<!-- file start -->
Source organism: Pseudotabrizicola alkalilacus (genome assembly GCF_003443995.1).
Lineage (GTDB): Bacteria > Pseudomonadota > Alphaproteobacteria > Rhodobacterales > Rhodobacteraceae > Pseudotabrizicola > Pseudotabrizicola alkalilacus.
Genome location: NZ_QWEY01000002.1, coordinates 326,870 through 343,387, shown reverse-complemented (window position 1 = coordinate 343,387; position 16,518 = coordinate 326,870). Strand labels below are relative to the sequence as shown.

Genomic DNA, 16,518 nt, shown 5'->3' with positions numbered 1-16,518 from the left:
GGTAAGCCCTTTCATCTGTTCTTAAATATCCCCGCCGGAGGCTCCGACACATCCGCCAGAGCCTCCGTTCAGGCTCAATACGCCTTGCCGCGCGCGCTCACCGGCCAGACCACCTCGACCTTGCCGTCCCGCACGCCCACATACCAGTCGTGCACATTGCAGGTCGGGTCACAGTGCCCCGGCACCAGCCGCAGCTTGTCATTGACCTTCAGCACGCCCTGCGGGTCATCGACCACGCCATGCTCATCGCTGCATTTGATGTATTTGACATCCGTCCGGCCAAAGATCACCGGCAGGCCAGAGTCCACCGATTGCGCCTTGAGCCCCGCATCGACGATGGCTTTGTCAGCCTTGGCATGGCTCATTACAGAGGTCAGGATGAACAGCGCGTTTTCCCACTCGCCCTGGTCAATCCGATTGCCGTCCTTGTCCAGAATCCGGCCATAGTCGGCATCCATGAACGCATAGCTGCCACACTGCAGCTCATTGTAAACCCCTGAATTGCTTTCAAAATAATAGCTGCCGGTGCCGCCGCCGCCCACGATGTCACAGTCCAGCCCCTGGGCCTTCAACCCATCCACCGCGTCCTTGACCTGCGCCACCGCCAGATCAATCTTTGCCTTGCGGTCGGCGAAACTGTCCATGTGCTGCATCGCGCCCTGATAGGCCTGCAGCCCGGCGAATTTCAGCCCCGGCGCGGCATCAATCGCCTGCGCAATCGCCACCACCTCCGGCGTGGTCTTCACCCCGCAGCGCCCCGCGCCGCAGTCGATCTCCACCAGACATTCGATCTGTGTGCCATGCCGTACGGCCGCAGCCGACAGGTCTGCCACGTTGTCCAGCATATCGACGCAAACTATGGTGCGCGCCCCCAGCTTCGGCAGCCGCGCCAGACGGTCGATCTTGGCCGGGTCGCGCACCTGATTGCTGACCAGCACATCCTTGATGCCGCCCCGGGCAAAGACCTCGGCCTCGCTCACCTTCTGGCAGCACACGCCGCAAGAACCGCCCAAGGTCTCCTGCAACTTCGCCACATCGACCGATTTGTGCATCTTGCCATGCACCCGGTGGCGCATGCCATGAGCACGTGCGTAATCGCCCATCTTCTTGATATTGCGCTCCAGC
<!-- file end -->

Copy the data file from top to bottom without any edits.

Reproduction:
Source organism: Pseudotabrizicola alkalilacus (genome assembly GCF_003443995.1).
Lineage (GTDB): Bacteria > Pseudomonadota > Alphaproteobacteria > Rhodobacterales > Rhodobacteraceae > Pseudotabrizicola > Pseudotabrizicola alkalilacus.
Genome location: NZ_QWEY01000002.1, coordinates 326,870 through 343,387, shown reverse-complemented (window position 1 = coordinate 343,387; position 16,518 = coordinate 326,870). Strand labels below are relative to the sequence as shown.

Genomic DNA, 16,518 nt, shown 5'->3' with positions numbered 1-16,518 from the left:
GGTAAGCCCTTTCATCTGTTCTTAAATATCCCCGCCGGAGGCTCCGACACATCCGCCAGAGCCTCCGTTCAGGCTCAATACGCCTTGCCGCGCGCGCTCACCGGCCAGACCACCTCGACCTTGCCGTCCCGCACGCCCACATACCAGTCGTGCACATTGCAGGTCGGGTCACAGTGCCCCGGCACCAGCCGCAGCTTGTCATTGACCTTCAGCACGCCCTGCGGGTCATCGACCACGCCATGCTCATCGCTGCATTTGATGTATTTGACATCCGTCCGGCCAAAGATCACCGGCAGGCCAGAGTCCACCGATTGCGCCTTGAGCCCCGCATCGACGATGGCTTTGTCAGCCTTGGCATGGCTCATTACAGAGGTCAGGATGAACAGCGCGTTTTCCCACTCGCCCTGGTCAATCCGATTGCCGTCCTTGTCCAGAATCCGGCCATAGTCGGCATCCATGAACGCATAGCTGCCACACTGCAGCTCATTGTAAACCCCTGAATTGCTTTCAAAATAATAGCTGCCGGTGCCGCCGCCGCCCACGATGTCACAGTCCAGCCCCTGGGCCTTCAACCCATCCACCGCGTCCTTGACCTGCGCCACCGCCAGATCAATCTTTGCCTTGCGGTCGGCGAAACTGTCCATGTGCTGCATCGCGCCCTGATAGGCCTGCAGCCCGGCGAATTTCAGCCCCGGCGCGGCATCAATCGCCTGCGCAATCGCCACCACCTCCGGCGTGGTCTTCACCCCGCAGCGCCCCGCGCCGCAGTCGATCTCCACCAGACATTCGATCTGTGTGCCATGCCGTACGGCCGCAGCCGACAGGTCTGCCACGTTGTCCAGCATATCGACGCAAACTATGGTGCGCGCCCCCAGCTTCGGCAGCCGCGCCAGACGGTCGATCTTGGCCGGGTCGCGCACCTGATTGCTGACCAGCACATCCTTGATGCCGCCCCGGGCAAAGACCTCGGCCTCGCTCACCTTCTGGCAGCACACGCCGCAAGAACCGCCCAAGGTCTCCTGCAACTTCGCCACATCGACCGATTTGTGCATCTTGCCATGCACCCGGTGGCGCATGCCATGAGCACGTGCGTAATCGCCCATCTTCTTGATATTGCGCTCCAGC